Metro Weekly

Fall Arts Preview 2017: Upcoming Albums

From dancepop to post-punk to spacey R&B, this Fall's release schedule promises to impress

Emily Haines

After a busy and occasionally harrowing summer, 2017 looks set to wind down in style — musically, anyway. If after slogging back to work and classes you find yourself needing a distraction, a soundtrack for the shorter days and clear, chilly nights, or just a quick detox after hearing new Taylor Swift, this Fall’s release schedule has you covered.

Things get off to a promising start with solo albums from Emily Haines of Metric and Rostam Batmanglij of Vampire Weekend. Haines and Batmanglij, both the hearts and souls of their respective bands, are striking out on their own and exploring deeper and more personal subject matter. Rostam (just Rostam now) has hinted in interviews that Half Life will showcase a more introspective approach to songwriting than the one he brought to Vampire Weekend. The cerebral, openly gay, D.C.-raised son of Iranian parents has a lot to say about duality and the complexities of identity. If the single “Bike Dream” is any indication, the album is likely to sound a lot like a more atmospheric, pop-inflected version of his former band, but the dreamy, addictive single proves that Rostam has more than enough creativity and charisma to stand on his own two feet. Haines’ Choir of the Mind finds her in a more experimental place as well, exploring identity, femininity, time and age. Both albums will be available September 15.

Rostam: Half light

If the changing season has you in the mood to confront some latent existential dread, you might find Luciferian Towers more your speed. The new album from Godspeed You! Black Emperor, due out September 22, promises to cement their status as masters of sweeping, apocalyptic post-rock. Not to be eclipsed in the field of impending doom, Protomartyr will also be returning the following week with Relatives in Descent, out September 29. This time, the celebrated, if sometimes inaccessible, Detroit post-punk outfit will be grappling with the mutability of time, beauty, and truth itself. Cheery stuff, but maybe just the thing for the coming months.

September 29 also marks the return of Shania Twain to the recording studio. The early-2000s pop-country juggernaut will be closing out the summer with Now, her first new album since 2002’s Up! Expect her to venture into more personal, confessional subject matter along with a more stripped-back and intimate sound. Never one to be outshone, Miley Cyrus will also be making a return on the 29th, having reinvented herself once again with Younger Now, an album that will find her in more heartland singer-songwriter territory. Expect to hear her godmother and mentor Dolly Parton’s influence creeping into this one.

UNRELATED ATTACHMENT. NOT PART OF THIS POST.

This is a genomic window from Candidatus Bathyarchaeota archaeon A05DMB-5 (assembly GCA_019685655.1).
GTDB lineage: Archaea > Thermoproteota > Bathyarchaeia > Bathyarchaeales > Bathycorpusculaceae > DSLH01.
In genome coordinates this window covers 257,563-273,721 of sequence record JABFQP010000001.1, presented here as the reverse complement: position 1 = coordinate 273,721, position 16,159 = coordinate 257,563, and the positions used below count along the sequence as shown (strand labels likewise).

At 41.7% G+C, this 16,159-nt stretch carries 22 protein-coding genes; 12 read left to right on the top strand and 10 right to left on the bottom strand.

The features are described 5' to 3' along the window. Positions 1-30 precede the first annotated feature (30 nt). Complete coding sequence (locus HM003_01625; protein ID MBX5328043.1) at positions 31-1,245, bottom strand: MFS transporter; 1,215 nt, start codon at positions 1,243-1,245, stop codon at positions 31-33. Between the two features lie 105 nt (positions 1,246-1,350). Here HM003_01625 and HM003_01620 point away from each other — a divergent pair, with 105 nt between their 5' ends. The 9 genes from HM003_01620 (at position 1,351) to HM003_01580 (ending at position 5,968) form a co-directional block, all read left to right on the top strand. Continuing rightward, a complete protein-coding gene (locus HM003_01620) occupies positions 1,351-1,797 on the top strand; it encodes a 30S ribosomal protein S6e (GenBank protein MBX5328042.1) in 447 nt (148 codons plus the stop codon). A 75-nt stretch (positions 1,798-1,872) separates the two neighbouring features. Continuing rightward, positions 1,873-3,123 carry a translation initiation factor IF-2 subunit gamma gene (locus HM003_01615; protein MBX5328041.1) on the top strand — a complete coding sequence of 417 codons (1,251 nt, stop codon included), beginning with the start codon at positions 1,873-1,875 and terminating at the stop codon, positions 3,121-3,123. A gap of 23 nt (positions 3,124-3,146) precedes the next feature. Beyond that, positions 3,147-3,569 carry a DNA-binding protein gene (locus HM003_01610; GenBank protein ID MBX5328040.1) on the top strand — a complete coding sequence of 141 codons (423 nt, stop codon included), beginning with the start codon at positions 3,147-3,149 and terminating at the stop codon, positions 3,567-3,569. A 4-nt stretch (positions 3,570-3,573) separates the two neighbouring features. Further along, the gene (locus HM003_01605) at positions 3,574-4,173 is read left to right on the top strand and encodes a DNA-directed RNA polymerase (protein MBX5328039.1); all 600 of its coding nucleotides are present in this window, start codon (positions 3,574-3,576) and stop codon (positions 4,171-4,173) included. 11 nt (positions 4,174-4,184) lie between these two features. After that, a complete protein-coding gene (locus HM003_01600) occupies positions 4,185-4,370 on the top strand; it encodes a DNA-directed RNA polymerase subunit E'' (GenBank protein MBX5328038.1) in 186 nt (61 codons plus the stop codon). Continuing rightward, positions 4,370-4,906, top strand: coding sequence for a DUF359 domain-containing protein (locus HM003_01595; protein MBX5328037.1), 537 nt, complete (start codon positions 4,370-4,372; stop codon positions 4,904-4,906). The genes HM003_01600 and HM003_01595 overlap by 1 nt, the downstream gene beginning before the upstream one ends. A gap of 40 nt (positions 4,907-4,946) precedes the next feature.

Notwithstanding the quiet release of a 12-minute EP last year, Montreal’s prog-adjacent indie rock staple Wolf Parade will be making a welcome comeback of their own on October 6. “Valley Boy,” the first single from the upcoming Cry Cry Cry, is full of bombastic riffs promising a callback to the gloriously grandiose melodrama of their first run.

Anyone who found themselves captivated by Kelela‘s mixtape and subsequent EP can look forward to the October 6 release of Take Me Apart, the second-generation Ethiopian-American artist’s first full studio album. It may have been a long time coming, but the single “LMK” promises a fierce, captivating work of otherworldly electro-R&B that will be well worth the wait.

Eight years on, anyone still hoping for an Oasis reunion should be able to take some solace from the release of As You Were, the first solo album from Liam Gallagher. What we have heard so far has sounded like an authentic, if somewhat prosaic spin-off of his old band. Never shy about their very public sibling rivalry, Noel Gallagher announced an album of his own, expected to be out November 9. Although details on the project have been scant since the date was tentatively announced in May, it should at least be interesting to see how it stacks up against his older brother’s brand of Oasis-but-not.

St. Vincent

October 13 will bring a handful of highly-anticipated albums. The Rural Alberta Advantage is set to follow up 2014’s Mended With Gold with The Wild, led by three fantastic singles including the haunting stomper, “Brother.” What we’ve heard so far would have sounded right at home on their last album. If they bring the same infectious intensity, and their unmistakable rollicking, drum-heavy indie rock and plaintive ballads on heartache and nostalgia for home, we’re sure to hear few complaints. Meanwhile, St. Vincent‘s ever-burgeoning fan base can look forward to MASSEDUCATION. With each new release, she has become more raw, confrontational, extroverted and gorgeously weird, and the singles “New York” and “Los Ageless” are early signs that she has no plans to change course any time soon.

Rounding out the October 13 releases, Beck will be back with Colors, an album that marks a transition, or more aptly, a lurch back towards bold, complex pop. The three singles released so far promise an upbeat and cheerful departure from his 2013 downer Morning Phase. Finally, P!nk will be back with her first record since 2012. If you haven’t yet, listen to the swelling, politically-charged dance anthem “What About Us” and just try not to be excited for Beautiful Trauma.

For reviews of the latest albums, visit metroweekly.com/arts/music.

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